Bikers Against Child Abuse:
The origins of BACA are recent, Mopar says. The incident that kicked it off took place in Utah, circa 1995. A child psychologist and clinical play therapist, whose ride name is Chief because he is a Native American, came across the case of an abused boy who was so traumatized he refused to leave his house. Chief made a house call to see what was going on with the child. He soon discovered that the only thing that piqued the boy’s interest was when Chief mentioned his bike. Then his eyes lit up.
Knowing he was on the right track to help this child, Chief gathered together his friends from the local Harley Owners Group and the next Saturday, 27 HOGs descended on the boy’s home. Looking out the window, the child was in awe and, for the first time in weeks, he ventured outside to see the bikes.
It wasn’t long before the boy was outside playing and riding his skateboard all over the neighborhood. It was an amazing and rapid transformation and a new tool in the recovery kit. BACA was incorporated as a not-for-profit organization the next year.
The Turing Festival is being held in Edinburgh, 23rd-25th August, to celebrate the centenary year of Alan Turing, “father of modern computing”:
Turing is a non profit festival that brings together the digital technology and the web into the world’s largest arts and creative gathering in a celebration of digital culture and creativity. Named in honour of Alan Turing, father of modern computing, the festival moves beyond traditional tech conferences to explore the ways in which technology is affecting all aspects of culture and society.
The keynote speaker is Steve Wozniak. Okay, cool.
On Friday 24th August, at Our Dynamic Earth, the Interactive Scotland@Turing “Connected World” Day Conference will be held, which:
aims to capture the hearts and minds of developers, business leaders and digital technology champions from across Europe. Run as part of the internationally renowned Edinburgh Festival, InteractiveScotland@Turing is the main digital conference of the Turing Festival.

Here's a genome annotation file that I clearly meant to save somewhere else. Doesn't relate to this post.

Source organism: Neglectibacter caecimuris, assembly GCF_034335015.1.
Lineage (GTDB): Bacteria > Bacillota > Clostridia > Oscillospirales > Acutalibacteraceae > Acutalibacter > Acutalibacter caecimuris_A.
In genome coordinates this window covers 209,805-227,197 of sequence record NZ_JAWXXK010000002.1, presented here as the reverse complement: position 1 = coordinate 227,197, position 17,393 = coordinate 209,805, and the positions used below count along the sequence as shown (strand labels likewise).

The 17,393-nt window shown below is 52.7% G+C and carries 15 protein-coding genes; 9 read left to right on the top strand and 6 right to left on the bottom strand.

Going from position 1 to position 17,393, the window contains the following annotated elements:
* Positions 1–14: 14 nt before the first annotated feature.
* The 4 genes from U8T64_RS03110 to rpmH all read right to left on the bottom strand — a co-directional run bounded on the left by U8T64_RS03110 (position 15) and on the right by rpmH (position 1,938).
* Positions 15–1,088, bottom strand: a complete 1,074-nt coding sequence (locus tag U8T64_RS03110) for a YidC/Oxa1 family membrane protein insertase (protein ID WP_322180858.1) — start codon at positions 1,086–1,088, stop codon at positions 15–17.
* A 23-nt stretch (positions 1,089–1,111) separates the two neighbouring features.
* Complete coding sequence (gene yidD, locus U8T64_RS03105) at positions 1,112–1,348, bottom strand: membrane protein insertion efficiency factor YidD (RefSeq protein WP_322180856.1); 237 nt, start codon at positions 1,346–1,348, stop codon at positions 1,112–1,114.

This year’s conference theme is “Our Connected World” where you will hear from a line-up of international speakers who will address the opportunities and key issues facing businesses across a range of areas including the future of platforms, data analytics, the social graph and the emergence of developer tools.
Article 22: Everyone, as a member of society, has the right to social security and is entitled to realization, through national effort and international co-operation and in accordance with the organization and resources of each State, of the economic, social and cultural rights indispensable for his dignity and the free development of his personality.
I have the Opening Ceremony, Isles of Wonder, open in the corner of my screen at this moment – the industrialists have just arrived on Glastonbury Tor, and Isambard Kingdom Brunel is about to speak Caliban’s speech from The Tempest. Thanks to BBC iPlayer and the licence fee, I can watch any part of it I wish, from now til 12th January 2013. And I would never have thought that this would actually be something I would want to do.
As SharedPast summarises it
My expectations of the London Olympics’ opening ceremony were so low that, I suppose, I would have been impressed if it had featured Boris as Boudicca, driving a chariot over the prostate figures of the Locog committee. (Actually, now that I think about it, that would have been fairly entertaining.)
I haven’t changed my mind about the Olympics or Dow Chemical, but Isles of Wonder is a magnificent piece of performance art. The whole Olympic ceremony impressed and delighted me – to say “beyond expectations” is meiosis: I had sat down to watch it in a negative mood about the Olympics, cross about the money, and fully expecting to spend Friday evening making bread, doing laundry, only a quarter of my attention on the TV.